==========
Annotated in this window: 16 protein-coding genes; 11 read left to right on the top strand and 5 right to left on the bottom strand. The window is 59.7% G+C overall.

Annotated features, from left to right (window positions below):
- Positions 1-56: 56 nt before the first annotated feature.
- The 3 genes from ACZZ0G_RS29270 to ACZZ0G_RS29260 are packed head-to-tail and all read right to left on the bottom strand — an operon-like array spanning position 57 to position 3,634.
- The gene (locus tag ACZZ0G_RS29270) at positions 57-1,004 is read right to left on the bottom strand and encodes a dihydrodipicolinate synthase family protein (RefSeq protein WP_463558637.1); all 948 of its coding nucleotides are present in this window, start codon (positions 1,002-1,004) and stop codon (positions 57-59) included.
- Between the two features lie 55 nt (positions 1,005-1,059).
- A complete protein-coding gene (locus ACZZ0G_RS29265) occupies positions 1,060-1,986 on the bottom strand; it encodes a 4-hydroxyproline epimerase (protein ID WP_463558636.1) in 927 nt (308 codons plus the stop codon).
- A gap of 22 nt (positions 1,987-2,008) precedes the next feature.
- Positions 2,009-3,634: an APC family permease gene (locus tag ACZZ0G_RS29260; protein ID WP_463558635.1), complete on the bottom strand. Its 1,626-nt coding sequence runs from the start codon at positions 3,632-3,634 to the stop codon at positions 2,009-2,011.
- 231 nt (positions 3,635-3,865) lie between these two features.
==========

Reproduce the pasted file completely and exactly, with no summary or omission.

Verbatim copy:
Annotated in this window: 16 protein-coding genes; 11 read left to right on the top strand and 5 right to left on the bottom strand. The window is 59.7% G+C overall.

Annotated features, from left to right (window positions below):
- Positions 1-56: 56 nt before the first annotated feature.
- The 3 genes from ACZZ0G_RS29270 to ACZZ0G_RS29260 are packed head-to-tail and all read right to left on the bottom strand — an operon-like array spanning position 57 to position 3,634.
- The gene (locus tag ACZZ0G_RS29270) at positions 57-1,004 is read right to left on the bottom strand and encodes a dihydrodipicolinate synthase family protein (RefSeq protein WP_463558637.1); all 948 of its coding nucleotides are present in this window, start codon (positions 1,002-1,004) and stop codon (positions 57-59) included.
- Between the two features lie 55 nt (positions 1,005-1,059).
- A complete protein-coding gene (locus ACZZ0G_RS29265) occupies positions 1,060-1,986 on the bottom strand; it encodes a 4-hydroxyproline epimerase (protein ID WP_463558636.1) in 927 nt (308 codons plus the stop codon).
- A gap of 22 nt (positions 1,987-2,008) precedes the next feature.
- Positions 2,009-3,634: an APC family permease gene (locus tag ACZZ0G_RS29260; protein ID WP_463558635.1), complete on the bottom strand. Its 1,626-nt coding sequence runs from the start codon at positions 3,632-3,634 to the stop codon at positions 2,009-2,011.
- 231 nt (positions 3,635-3,865) lie between these two features.